What are the armed forces for? This is the question that hangs over every defence review, and one that recent governments have been averse to answering.
The problem is this: since the end of the Cold War, defence has gradually slipped further and further down the political priority list. At the same time, ministers and senior officers have been reluctant to publicly scale back their ambitions for what the military should do.
As a result, instead of making decisive cuts to certain capacities in order to maintain others, we have gradually shrunk all the services to the point where they face serious operational difficulties.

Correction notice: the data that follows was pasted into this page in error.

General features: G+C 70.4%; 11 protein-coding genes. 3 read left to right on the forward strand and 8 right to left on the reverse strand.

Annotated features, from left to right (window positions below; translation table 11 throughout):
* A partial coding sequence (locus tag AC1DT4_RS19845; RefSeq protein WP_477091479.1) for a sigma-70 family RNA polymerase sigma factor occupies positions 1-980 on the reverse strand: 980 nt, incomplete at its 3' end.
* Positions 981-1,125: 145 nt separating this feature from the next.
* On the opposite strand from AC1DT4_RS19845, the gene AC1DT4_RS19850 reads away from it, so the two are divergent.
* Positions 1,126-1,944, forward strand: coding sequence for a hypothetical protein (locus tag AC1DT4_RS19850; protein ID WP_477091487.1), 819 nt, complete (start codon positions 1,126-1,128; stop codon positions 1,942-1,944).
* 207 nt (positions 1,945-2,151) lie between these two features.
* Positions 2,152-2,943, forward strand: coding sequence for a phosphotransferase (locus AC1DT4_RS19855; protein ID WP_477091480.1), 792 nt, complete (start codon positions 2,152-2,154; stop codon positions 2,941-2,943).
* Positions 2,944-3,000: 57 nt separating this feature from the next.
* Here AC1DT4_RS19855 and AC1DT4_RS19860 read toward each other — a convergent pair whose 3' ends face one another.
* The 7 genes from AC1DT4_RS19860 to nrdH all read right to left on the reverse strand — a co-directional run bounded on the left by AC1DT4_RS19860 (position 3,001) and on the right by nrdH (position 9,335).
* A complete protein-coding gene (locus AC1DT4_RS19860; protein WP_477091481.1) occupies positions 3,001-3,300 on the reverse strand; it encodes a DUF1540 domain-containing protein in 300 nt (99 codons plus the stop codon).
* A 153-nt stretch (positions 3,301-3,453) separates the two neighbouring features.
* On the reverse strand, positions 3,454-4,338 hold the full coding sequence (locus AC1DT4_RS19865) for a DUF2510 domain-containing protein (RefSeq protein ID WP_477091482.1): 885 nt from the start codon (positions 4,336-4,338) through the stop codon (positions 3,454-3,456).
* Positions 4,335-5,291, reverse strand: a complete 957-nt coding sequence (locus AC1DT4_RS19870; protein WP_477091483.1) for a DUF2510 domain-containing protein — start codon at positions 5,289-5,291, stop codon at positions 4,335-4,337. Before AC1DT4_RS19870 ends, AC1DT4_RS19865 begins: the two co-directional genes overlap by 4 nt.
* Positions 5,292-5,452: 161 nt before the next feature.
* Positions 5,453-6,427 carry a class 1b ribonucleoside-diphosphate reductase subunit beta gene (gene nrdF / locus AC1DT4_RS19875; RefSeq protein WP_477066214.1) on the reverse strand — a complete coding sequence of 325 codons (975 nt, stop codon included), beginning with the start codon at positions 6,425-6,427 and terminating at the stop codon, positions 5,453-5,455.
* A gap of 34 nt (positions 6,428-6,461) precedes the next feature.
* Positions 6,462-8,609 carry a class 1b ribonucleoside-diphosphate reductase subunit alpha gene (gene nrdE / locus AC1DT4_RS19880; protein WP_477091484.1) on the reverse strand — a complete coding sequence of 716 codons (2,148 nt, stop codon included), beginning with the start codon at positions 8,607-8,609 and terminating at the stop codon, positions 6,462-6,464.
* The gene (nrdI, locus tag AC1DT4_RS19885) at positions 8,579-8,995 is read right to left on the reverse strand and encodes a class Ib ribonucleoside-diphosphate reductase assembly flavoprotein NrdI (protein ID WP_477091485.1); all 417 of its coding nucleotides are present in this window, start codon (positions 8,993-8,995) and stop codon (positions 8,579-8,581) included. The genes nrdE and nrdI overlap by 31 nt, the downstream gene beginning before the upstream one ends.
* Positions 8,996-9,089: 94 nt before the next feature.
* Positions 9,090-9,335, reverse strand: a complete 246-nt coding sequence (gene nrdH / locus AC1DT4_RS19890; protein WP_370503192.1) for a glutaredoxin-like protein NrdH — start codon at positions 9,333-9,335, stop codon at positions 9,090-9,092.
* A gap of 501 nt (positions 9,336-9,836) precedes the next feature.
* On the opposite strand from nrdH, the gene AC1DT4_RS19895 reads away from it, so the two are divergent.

Britain boasts two aircraft carriers, for example, yet lacks the support ships to put two (or perhaps even one) full carrier groups to sea. What use is an aircraft carrier if it can’t be adequately defended? Meanwhile the army has withered to the point where some analysts question whether the UK has even a single division that is theatre-ready.
The latest reforms announced by Ben Wallace may have taken a step towards finally providing an answer to the problem. But we might not like the answer.
At the heart of the reforms, according to media reports, is the aim to ‘transform the army into a more agile, integrated, lethal and expeditionary force’, centred on a new ‘special operations brigade’. This will be backed up with billions of pounds worth of new equipment.
Having a capable, deployment-ready armed forces is obviously a good thing, even if it is the bare minimum we might expect of a country with as strong a military tradition as ours. But there is no escaping the fact that it will be very small.